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Family has been important as Melissa Bryant recovers from transplants. Front, from left, are Bryant's children, Emma and River, back, Bryant stands between her parents Marilyn and Cliff Branham. (Anna Erickson / Enterprise)

Transplants successful for Park Rapids native

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Melissa Bryant feels good for the first time she can remember.

The Park Rapids native had kidney and pancreas transplants in October after years of being sick. The transplants worked and she is doing well.

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"I was diabetic since I was 11 and had complications," she said. "Then, when I had my son four years ago, it got worse."

Her kidneys were starting to fail and she had retinopathy - bleeding in her eyes.

"My blood sugar would go from 30 to 600 in an hour," Bryant said.

Watching her blood sugar and trying different diets didn't work. She was on an insulin pump for five years. Doctors told her that the only other option was to try a transplant so she was sent to the pancreas transplant center at the University of Minnesota - Fairview.

She was added to the pancreas transplant list June 15, 2007.

"They say it usually takes six months to a year to get a pancreas," Bryant said.

She needed a kidney transplant as well so she wouldn't have to go on dialysis.

Her parents, Cliff and Marilyn Branham, who live just north of Park Rapids, decided to be tested to determine if either was a match - and Marilyn was a match.

"I wanted to give her the kidney right away because I knew how sick she was," Marilyn said. "She was so weak and dizzy. My biggest fear was that her kids wouldn't have their mother."

Bryant lives in Milnor, N.D. with her husband, Rick, and their two children, Emma, 9, and River, 4. Her family struggled with her being constantly sick.

"One time Emma, who was 6 at the time, had to call 911 because my blood sugar got so low," Melissa said.

"I carried her right into the emergency room one time because she was so sick," Marilyn said.

Melissa had received several calls from the transplant center about a possible donor but it wasn't until the sixth call that everything fell into place.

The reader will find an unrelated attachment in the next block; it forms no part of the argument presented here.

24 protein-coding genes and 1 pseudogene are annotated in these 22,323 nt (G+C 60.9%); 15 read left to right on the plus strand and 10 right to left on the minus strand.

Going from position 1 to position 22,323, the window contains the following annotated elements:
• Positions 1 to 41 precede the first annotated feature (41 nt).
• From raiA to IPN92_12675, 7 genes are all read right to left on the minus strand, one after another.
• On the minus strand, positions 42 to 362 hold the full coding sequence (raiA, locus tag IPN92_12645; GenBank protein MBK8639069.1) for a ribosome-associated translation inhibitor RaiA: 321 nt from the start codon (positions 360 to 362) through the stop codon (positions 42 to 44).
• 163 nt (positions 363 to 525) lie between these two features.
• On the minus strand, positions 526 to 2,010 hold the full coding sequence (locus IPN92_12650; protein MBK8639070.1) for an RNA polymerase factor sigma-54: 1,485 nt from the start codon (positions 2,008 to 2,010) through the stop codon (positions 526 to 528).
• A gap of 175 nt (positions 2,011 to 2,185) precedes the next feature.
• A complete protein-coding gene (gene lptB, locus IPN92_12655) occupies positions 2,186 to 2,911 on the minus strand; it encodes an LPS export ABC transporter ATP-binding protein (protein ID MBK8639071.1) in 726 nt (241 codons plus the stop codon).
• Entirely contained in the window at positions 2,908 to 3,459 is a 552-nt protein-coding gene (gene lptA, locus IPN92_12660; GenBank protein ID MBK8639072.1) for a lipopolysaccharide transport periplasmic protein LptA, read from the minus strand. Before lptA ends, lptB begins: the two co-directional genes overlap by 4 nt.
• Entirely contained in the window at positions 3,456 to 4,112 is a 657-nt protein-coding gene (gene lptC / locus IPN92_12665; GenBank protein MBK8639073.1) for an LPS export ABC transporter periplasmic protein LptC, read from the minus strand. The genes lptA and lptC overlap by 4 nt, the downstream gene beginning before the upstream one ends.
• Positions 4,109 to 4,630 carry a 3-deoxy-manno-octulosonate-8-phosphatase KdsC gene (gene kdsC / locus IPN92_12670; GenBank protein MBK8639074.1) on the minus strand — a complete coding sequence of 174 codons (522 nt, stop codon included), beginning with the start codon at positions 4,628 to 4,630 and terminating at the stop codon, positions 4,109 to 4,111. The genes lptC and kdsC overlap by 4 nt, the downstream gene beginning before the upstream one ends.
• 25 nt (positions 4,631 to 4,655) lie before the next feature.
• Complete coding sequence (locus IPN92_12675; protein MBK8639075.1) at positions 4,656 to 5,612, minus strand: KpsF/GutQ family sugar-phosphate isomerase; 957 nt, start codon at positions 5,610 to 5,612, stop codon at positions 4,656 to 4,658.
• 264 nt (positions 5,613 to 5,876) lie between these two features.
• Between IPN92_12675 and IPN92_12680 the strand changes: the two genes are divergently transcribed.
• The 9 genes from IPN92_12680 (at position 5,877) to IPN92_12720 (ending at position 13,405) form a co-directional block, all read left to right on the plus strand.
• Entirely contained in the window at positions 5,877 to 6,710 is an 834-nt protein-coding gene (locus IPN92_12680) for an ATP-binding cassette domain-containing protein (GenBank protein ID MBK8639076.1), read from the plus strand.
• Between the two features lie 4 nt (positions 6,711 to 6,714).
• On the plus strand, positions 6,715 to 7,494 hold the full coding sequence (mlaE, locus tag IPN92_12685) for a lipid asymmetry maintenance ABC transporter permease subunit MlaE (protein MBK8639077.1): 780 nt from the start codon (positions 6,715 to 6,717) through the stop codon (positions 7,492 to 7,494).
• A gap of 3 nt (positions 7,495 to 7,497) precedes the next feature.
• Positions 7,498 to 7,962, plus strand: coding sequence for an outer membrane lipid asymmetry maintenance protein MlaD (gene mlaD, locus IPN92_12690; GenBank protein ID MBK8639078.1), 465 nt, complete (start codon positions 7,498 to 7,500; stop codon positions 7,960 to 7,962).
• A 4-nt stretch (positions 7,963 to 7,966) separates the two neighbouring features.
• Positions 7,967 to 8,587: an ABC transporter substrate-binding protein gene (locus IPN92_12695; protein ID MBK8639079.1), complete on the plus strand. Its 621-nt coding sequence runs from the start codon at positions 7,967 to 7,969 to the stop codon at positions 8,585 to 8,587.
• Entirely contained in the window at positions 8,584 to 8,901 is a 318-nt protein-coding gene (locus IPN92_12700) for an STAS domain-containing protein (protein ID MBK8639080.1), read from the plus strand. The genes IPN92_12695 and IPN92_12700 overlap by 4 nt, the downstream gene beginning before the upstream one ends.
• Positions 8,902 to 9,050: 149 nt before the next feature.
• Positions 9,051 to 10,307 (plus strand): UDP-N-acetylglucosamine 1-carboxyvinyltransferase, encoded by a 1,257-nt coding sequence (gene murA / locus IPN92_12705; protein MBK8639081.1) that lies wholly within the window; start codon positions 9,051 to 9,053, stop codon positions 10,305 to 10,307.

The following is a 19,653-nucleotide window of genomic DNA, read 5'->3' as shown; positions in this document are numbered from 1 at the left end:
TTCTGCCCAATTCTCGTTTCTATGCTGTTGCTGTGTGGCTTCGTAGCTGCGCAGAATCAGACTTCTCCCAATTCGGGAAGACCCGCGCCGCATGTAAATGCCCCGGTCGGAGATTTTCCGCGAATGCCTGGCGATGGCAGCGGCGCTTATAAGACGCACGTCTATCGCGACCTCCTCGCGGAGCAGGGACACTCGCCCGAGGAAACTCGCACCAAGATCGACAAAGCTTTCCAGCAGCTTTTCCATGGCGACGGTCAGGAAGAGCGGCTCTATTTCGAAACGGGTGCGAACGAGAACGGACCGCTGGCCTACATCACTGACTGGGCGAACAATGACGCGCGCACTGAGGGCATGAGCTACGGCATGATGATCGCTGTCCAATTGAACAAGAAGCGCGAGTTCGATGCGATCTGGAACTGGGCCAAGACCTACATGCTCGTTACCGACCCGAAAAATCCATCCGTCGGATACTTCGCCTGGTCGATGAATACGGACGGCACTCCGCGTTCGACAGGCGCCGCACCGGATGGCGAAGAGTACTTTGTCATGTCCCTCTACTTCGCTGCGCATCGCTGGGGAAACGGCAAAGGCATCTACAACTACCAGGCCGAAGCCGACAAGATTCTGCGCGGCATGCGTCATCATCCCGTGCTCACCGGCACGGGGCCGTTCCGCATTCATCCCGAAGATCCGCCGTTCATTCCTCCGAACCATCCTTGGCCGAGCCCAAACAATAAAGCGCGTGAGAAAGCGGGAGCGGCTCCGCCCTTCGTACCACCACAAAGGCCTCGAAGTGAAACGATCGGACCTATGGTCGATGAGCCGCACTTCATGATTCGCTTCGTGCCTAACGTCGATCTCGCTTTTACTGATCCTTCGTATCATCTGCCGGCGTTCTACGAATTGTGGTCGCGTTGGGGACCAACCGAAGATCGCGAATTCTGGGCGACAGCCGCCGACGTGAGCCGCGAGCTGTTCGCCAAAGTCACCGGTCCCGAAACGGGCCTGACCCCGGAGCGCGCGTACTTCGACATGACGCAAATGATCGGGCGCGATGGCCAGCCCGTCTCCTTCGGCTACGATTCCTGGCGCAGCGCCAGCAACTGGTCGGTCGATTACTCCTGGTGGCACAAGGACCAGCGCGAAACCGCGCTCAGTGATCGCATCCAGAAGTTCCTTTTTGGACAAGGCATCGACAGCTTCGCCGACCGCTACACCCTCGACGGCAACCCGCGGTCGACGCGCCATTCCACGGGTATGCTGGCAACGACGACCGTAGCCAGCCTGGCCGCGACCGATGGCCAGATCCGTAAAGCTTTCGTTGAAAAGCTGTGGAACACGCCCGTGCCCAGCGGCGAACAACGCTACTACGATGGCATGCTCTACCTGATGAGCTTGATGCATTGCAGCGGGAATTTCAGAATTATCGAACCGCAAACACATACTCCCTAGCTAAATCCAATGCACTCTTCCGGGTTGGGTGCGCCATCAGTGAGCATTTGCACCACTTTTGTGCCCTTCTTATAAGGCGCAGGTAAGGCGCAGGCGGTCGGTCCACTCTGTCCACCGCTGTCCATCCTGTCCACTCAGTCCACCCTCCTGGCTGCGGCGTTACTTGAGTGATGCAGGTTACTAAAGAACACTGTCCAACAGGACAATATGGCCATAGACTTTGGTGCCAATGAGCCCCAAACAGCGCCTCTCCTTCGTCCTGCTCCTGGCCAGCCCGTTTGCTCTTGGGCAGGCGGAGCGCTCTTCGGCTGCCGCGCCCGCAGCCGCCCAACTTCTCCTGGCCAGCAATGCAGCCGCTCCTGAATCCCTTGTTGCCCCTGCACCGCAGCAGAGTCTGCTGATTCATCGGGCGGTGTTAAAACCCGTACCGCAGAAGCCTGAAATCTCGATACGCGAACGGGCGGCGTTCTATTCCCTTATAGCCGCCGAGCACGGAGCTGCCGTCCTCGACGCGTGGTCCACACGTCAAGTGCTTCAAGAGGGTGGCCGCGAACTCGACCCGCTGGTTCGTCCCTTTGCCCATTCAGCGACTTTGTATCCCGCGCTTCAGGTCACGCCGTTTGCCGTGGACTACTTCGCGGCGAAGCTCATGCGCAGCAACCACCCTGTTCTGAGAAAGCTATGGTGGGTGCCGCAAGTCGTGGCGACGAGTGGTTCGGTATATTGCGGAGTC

"The sixth call was the miracle," Marilyn said.

The pancreas came from a 22-year-old male from Florida who had a gunshot wound to his head, Melissa said. It was a match.

The surgery went well and Melissa said she instantly felt better.

"Right away, I just felt different, I just knew I felt good," Melissa said.

"We were on such a high, seeing her just bounce back," Marilyn said. "It was such a miracle."

Melissa was in the hospital for six days and then had tests every few days. She was able to go home after about a month.

Now, Melissa will be on immunosuppressant drugs for the rest of her life and other drugs to prevent infections. But she no longer needs to watch her diet so closely. The only restriction is grapefruit because it would interfere with one of her medications.

Melissa just saw her doctor again on Friday and "she said I'm doing very well."

A benefit for Melissa was done in Park Rapids in April 2008 and the community was so supportive, she said. A benefit was also held in Milnor, Melissa said.

She graduated from high school in Park Rapids in 1992. She returned to Park Rapids last weekend to talk at St. Johns Lutheran Church about the transplants and the whole process.

"A guy came up to us in church and said that after Melissa's transplant, he got his license renewed and made sure he was a donor," Cliff said.

Melissa wants to continue talking about her transplant and the benefits of organ donation.

Organ donation is so important, Melissa said.

"Just one person being a donor can help up to 50 people," she said.

"Before, I just looked at life as in if I didn't get this transplant, I want to make sure I do everything in my power to touch everybody," she said. "But now I'm able to pursue more about getting the word out about organ donation."

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